“I was driving down the road the other day and saw some cyclists ahead. I braked and waited until I could get by safely, but I’m concerned about them – the other motorists who won’t do that.”
“I saw a cyclist riding through my town last week, so I invited him over to my house for the night. I took care of him, but they won’t.”
“I stopped and gave some cyclists Gatorade on a hot day, but they wouldn’t even consider doing something like that.”
I hear stuff like this all the time – isn’t it dangerous to bike around the world with all those bad people out there? All those people who would never help a cyclist or go out of their way to avoid hitting them – they’re everywhere.
What I want to know is this: who are they? Who are those people? They certainly aren’t the people we’ve met.
In our 43 months of full-time bicycle touring as a family, we’ve never encountered them. Instead, we’ve met countless people who haveinvited us to their homes, shared a meal, filled our panniers with oranges, and hauled stuff halfway around the world for us. The people we’ve met have been of the kind, generous variety of human rather than the ones we see on the nightly news.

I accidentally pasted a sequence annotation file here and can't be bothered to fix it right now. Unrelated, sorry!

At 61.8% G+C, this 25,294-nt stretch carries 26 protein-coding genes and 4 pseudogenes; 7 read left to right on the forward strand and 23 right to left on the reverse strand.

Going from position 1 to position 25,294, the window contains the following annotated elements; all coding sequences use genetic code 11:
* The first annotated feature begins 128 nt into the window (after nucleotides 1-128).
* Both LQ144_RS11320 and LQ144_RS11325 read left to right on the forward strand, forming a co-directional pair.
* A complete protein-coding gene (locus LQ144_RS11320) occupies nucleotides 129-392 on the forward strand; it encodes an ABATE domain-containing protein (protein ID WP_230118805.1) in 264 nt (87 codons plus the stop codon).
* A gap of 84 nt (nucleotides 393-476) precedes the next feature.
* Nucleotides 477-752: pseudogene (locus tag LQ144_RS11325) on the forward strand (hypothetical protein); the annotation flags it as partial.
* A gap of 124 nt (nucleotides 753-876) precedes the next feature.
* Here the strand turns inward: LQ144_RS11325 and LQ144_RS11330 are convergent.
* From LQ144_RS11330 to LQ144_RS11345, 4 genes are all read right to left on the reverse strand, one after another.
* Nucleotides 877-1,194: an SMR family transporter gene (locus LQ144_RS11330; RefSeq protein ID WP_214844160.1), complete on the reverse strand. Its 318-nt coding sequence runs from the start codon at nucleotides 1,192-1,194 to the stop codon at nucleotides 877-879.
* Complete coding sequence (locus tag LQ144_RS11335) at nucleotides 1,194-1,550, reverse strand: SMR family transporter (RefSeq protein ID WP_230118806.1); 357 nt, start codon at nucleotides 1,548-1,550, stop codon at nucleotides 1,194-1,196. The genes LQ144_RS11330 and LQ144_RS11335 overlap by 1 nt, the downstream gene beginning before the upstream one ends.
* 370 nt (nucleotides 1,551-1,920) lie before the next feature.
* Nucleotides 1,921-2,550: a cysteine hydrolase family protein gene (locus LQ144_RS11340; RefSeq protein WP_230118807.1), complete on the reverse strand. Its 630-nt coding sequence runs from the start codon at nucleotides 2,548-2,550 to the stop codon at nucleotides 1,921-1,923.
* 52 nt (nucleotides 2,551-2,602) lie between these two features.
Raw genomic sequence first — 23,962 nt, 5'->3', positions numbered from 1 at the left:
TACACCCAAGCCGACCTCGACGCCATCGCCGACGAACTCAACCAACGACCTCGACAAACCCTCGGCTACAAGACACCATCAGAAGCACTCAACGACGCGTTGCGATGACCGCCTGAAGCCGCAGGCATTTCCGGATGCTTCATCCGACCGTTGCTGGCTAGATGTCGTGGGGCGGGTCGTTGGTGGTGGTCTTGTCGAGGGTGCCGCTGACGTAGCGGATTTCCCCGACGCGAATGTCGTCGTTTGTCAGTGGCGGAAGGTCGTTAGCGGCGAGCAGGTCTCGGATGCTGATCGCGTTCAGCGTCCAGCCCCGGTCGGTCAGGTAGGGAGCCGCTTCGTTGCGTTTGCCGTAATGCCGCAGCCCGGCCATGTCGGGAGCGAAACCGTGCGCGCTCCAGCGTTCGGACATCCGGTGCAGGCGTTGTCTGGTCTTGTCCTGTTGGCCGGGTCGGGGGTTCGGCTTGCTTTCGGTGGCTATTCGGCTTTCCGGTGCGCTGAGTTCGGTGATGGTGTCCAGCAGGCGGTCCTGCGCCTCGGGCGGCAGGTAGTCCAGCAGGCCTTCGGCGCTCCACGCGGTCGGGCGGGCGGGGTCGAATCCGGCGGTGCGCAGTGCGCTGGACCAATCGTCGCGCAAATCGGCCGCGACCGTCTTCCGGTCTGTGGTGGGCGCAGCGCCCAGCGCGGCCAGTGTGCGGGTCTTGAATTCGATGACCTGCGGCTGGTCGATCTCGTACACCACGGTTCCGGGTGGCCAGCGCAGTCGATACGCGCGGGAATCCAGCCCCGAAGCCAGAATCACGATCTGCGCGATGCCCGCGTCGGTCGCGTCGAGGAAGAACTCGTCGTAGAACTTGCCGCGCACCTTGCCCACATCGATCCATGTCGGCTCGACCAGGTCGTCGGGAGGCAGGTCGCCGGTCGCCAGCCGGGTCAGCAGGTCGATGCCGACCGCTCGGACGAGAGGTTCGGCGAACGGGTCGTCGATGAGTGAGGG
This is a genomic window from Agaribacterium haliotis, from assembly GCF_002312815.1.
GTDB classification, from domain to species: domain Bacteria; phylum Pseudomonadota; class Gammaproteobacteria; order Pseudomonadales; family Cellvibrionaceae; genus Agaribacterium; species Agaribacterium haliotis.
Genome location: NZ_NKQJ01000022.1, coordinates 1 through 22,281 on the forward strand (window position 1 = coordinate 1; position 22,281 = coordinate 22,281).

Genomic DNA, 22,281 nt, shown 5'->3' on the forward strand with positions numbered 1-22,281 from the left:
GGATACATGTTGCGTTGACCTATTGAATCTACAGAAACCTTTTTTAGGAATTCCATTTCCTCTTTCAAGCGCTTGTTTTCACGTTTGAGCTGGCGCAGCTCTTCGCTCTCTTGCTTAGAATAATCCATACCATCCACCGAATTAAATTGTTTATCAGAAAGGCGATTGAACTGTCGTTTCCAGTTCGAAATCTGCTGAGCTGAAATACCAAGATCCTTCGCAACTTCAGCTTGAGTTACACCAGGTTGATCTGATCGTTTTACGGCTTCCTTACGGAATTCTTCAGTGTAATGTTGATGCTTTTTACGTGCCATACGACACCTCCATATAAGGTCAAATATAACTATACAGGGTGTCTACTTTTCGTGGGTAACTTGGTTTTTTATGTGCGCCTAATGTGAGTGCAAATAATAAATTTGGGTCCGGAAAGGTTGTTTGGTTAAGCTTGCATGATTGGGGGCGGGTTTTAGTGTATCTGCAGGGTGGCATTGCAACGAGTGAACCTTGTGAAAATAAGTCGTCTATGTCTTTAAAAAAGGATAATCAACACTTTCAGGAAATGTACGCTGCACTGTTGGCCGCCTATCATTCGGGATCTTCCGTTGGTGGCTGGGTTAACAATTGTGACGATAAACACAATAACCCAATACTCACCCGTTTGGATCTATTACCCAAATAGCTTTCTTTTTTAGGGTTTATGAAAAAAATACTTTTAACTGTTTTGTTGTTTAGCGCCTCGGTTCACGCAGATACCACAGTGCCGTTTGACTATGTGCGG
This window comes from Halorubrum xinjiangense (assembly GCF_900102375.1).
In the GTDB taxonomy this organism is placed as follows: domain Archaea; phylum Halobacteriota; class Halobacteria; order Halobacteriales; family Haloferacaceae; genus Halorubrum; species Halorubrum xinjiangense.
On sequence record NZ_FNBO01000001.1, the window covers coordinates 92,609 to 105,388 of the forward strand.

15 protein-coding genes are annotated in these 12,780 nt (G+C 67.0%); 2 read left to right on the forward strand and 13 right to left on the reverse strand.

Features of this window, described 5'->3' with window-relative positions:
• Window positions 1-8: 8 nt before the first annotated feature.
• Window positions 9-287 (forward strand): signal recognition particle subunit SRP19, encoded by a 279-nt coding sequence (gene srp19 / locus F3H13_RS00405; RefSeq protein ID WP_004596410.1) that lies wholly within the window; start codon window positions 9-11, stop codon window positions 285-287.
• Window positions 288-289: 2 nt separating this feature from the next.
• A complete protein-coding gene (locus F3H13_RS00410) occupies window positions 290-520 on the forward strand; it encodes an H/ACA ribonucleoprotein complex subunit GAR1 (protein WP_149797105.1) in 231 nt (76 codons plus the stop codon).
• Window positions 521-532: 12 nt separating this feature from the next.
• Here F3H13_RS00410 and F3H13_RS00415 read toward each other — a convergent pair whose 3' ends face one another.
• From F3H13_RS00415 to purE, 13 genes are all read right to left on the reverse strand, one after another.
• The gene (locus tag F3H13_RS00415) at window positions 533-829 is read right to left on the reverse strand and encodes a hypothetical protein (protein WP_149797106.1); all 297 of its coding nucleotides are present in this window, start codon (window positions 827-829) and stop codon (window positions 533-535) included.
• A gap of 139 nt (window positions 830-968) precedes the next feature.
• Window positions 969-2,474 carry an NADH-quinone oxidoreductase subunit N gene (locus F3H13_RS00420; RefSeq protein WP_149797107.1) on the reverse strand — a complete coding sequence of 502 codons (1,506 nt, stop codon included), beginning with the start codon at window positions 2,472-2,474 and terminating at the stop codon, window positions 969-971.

Traveling on bicycle makes us vulnerable – to both the good and the bad. People could take advantage of our vulnerability to rob us or run us off the road and there isn’t a gosh darn thing we could do about it. But our experience has shown that our vulnerability on the bikes makes people want to help us, to take care of us, to reach out and make our journey just a little bit better.
The people we’ve encountered have stopped on the side of the road to hand over Coke and chocolate in the middle of a long stretch of nothing. They’ve pulled out a bag of fresh pineapple after we had gone too many days without fresh fruit. They’ve leaned out their car window and shouted, “Would you like to spend the night in my house tonight?”
People have handed us the keys to their houses, spent hours helping us solve one problem or another, and sent us emails to cheer us up when we’re down. They’ve sent packages of goodies through the mail and brought other packages when they’ve gone on vacation. They’ve hidden Gatorade alongside the road, and rescued us from pouring rain.
In short, the people we’ve met have been just ordinary people who were willing to lend a helping hand when they saw the need. The people we’ve met have been just like you and me. After 43 months and 26,000 miles on the road we haven’t met them.
Why are we all so afraid of them anyway?
*****This article is part of a series of articles on the dangers of travel.